New Treasury Department Undersecretary Nominee to Bring Crypto in Line with AML

President Biden’s nominee for the Treasury Department’s terrorism and financial intelligence arm, Brian Nelson, vows to create the necessary crypto regulations to meet AML goals if confirmed.

Regulating AML and Crypto Is Nelson’s Main Objective

After the US Securities and Exchanges Commission (SEC) recused itself of regulating cryptocurrencies, or at least stated that it would not be looking too heavily into digital assets, for the time being, President Joe Biden’s nominee for the position of undersecretary at the Treasury Department may seek to amend that and pay closer attention to crypto. Brian Nelson appeared in front of a Senate Committee on Banking, Housing, and Urban Affairs and elaborated on his candidacy as well as his ambitions as a potential undersecretary. His focus would lie on enforcing Anti-Money Laundering (AML) with a particular focus on cryptocurrencies. 

Nelson is applying for the department’s terrorism and financial intelligence arm. During his hearing, Nelson made it understood that he would look to address numerous issues that could undermine the established financial order in the present-day US. His focus on crypto comes at a time when the United States is on alert over the increasing number of crypto-ransomware attacks that have paralyzed numerous companies on US soil and turned into a headache for law enforcement and ordinary citizens. 

Yet, President Biden believes that a tougher response is needed to help rein in hackers who have benefited from the anonymity of cryptocurrencies and blockchain to launch their attacks on US companies. The Biden administration has called for a global alliance against wrongdoers allowing countries to pool efforts and pursue offenders regardless of their nationality. Nelson’s plan to counteract illegal operations facilitated by cryptocurrencies is a tap in a similar vein. 

Taking a question from Sen. Catherine Cortez Masto about the recent spate of crypto heists, Nelson argued that the Anti-Money Laundering Act of 2020 already expanded regulators’ ability to undermine existing regulation.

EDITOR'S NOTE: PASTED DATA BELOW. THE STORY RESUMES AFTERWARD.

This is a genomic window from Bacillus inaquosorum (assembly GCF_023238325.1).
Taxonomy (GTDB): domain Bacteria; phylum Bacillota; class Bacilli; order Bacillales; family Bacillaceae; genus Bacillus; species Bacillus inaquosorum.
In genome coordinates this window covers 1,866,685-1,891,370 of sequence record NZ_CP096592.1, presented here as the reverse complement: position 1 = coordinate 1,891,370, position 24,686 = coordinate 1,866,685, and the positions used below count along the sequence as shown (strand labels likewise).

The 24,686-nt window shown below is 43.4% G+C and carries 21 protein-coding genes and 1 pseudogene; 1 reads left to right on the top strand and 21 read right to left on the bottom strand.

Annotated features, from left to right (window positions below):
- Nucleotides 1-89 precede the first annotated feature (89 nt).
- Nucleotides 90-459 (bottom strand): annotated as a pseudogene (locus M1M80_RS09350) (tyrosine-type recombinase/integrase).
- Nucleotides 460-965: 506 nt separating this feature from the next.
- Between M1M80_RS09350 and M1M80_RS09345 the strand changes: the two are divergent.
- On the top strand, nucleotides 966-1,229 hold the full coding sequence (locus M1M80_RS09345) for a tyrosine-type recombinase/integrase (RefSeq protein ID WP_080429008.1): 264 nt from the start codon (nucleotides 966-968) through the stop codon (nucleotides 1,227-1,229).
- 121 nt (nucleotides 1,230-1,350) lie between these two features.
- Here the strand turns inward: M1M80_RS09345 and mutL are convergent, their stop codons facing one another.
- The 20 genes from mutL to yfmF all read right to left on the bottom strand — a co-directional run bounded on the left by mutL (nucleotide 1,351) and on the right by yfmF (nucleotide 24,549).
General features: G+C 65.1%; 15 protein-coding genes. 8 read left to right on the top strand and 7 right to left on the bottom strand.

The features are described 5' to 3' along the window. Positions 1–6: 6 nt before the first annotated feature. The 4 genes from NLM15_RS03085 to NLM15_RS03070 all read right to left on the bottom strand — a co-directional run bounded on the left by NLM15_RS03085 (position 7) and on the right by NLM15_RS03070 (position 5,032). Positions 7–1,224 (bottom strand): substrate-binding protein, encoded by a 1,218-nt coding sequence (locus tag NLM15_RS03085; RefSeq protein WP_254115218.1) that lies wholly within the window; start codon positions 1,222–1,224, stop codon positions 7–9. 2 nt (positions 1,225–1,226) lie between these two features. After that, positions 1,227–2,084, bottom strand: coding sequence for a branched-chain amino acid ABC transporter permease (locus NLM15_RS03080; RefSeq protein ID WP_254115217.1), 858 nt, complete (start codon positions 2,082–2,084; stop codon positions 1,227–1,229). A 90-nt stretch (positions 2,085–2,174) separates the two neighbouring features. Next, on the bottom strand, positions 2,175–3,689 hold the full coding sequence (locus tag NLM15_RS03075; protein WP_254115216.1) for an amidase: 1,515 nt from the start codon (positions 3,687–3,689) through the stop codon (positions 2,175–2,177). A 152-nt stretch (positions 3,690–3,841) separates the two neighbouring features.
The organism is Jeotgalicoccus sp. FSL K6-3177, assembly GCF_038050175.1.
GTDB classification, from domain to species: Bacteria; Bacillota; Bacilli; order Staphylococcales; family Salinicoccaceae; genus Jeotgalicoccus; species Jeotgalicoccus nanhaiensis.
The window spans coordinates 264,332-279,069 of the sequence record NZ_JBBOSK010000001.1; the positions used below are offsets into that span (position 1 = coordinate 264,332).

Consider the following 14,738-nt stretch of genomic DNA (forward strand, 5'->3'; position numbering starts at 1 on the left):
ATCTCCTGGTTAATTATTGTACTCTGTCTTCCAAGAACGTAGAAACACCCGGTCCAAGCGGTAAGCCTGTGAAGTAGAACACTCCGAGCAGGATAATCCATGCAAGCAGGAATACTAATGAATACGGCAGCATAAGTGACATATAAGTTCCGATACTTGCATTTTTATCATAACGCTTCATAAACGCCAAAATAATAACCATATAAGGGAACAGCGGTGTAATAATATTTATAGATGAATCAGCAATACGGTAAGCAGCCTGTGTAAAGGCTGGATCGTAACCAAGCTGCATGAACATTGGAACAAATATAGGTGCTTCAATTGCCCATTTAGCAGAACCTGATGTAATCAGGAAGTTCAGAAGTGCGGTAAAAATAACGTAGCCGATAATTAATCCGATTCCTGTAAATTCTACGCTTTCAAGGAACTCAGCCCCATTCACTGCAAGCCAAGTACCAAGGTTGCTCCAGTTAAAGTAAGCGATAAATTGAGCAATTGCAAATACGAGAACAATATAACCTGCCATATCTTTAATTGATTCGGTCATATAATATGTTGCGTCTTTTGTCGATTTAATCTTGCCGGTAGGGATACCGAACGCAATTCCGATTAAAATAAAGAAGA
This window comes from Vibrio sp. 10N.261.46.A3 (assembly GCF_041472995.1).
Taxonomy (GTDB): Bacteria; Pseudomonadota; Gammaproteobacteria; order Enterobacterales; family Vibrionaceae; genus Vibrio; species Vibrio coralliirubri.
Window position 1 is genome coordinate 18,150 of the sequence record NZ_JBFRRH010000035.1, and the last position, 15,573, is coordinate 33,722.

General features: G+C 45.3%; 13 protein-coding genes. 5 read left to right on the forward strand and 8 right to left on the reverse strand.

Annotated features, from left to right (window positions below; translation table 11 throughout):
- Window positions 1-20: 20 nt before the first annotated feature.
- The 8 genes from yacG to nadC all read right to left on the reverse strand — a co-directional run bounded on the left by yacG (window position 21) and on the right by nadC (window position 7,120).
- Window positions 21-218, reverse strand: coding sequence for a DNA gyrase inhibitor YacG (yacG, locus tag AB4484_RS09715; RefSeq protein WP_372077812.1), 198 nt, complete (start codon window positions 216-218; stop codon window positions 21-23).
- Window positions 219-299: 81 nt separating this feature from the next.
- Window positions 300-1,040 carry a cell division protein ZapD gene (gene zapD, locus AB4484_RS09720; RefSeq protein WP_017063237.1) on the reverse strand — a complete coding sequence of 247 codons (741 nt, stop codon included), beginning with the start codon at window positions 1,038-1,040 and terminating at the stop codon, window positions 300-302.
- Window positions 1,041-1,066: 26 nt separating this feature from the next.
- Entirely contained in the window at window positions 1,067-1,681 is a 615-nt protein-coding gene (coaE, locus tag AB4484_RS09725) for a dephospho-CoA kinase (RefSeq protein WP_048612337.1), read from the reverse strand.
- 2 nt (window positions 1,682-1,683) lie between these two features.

Don’t Stop Responsible Innovation, Regulate It 

Creating crypto was a part of what Nelson described as “responsible innovation” in the country. If confirmed, he said that he would look to introduce regulation that allows cryptocurrencies to operate as part of the existing financial order without undermining it. He further noted that the Financial Crimes Enforcement Network or FinCEN could tap into the Bank Secrecy Act and use it as a powerful tool to set wrongs brought on by nefarious parties trying to skirt financial regulation. 

Nelson was joined by Biden’s nominee for assistant secretary for terrorist financing at the Treasury Department. Elizabeth Rosenberg said that she would also look into making AML regulatory requirements a better fit to address any concerns stemming from the ill-defined status of some crypto assets, creating an “appropriate and consistent” framework.

Current Treasury secretary Janet Yellen has expressed her concerns about crypto in the past, arguing that it makes for a particularly difficult AML regulation. The United States, though, has been investing heavily in new solutions that allow its law enforcement and regulators to track presumably “untraceable” digital assets such as Monero. The US Department of Justice was even able to retrieve $2.3 million of the ransom that Colonial Pipeline was forced to pay to have its operations released after the company was attacked and had operations shut down by hackers.

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